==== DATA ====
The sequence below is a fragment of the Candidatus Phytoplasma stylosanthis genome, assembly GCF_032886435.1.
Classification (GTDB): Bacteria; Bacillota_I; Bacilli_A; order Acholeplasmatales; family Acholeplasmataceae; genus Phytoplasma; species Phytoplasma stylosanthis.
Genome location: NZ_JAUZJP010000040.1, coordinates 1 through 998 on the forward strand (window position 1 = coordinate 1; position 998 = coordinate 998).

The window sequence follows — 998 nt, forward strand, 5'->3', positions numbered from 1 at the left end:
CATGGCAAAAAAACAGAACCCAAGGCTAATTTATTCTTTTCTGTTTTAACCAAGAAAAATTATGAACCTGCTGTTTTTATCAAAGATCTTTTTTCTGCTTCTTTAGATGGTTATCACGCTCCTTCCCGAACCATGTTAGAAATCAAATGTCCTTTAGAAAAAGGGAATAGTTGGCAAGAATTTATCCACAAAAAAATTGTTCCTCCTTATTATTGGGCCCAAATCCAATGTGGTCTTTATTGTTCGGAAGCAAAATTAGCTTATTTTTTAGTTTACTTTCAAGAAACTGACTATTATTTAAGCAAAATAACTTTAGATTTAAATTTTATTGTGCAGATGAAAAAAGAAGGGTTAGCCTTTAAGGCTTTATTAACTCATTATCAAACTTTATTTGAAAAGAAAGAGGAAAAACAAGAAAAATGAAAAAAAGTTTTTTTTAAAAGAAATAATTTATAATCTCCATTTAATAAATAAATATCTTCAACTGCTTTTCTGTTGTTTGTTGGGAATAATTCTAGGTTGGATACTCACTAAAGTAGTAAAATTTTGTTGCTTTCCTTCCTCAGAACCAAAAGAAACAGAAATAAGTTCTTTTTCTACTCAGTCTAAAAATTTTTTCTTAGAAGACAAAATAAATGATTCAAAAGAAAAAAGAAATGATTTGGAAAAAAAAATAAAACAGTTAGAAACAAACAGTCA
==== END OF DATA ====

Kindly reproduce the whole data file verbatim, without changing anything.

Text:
The sequence below is a fragment of the Candidatus Phytoplasma stylosanthis genome, assembly GCF_032886435.1.
Classification (GTDB): Bacteria; Bacillota_I; Bacilli_A; order Acholeplasmatales; family Acholeplasmataceae; genus Phytoplasma; species Phytoplasma stylosanthis.
Genome location: NZ_JAUZJP010000040.1, coordinates 1 through 998 on the forward strand (window position 1 = coordinate 1; position 998 = coordinate 998).

The window sequence follows — 998 nt, forward strand, 5'->3', positions numbered from 1 at the left end:
CATGGCAAAAAAACAGAACCCAAGGCTAATTTATTCTTTTCTGTTTTAACCAAGAAAAATTATGAACCTGCTGTTTTTATCAAAGATCTTTTTTCTGCTTCTTTAGATGGTTATCACGCTCCTTCCCGAACCATGTTAGAAATCAAATGTCCTTTAGAAAAAGGGAATAGTTGGCAAGAATTTATCCACAAAAAAATTGTTCCTCCTTATTATTGGGCCCAAATCCAATGTGGTCTTTATTGTTCGGAAGCAAAATTAGCTTATTTTTTAGTTTACTTTCAAGAAACTGACTATTATTTAAGCAAAATAACTTTAGATTTAAATTTTATTGTGCAGATGAAAAAAGAAGGGTTAGCCTTTAAGGCTTTATTAACTCATTATCAAACTTTATTTGAAAAGAAAGAGGAAAAACAAGAAAAATGAAAAAAAGTTTTTTTTAAAAGAAATAATTTATAATCTCCATTTAATAAATAAATATCTTCAACTGCTTTTCTGTTGTTTGTTGGGAATAATTCTAGGTTGGATACTCACTAAAGTAGTAAAATTTTGTTGCTTTCCTTCCTCAGAACCAAAAGAAACAGAAATAAGTTCTTTTTCTACTCAGTCTAAAAATTTTTTCTTAGAAGACAAAATAAATGATTCAAAAGAAAAAAGAAATGATTTGGAAAAAAAAATAAAACAGTTAGAAACAAACAGTCA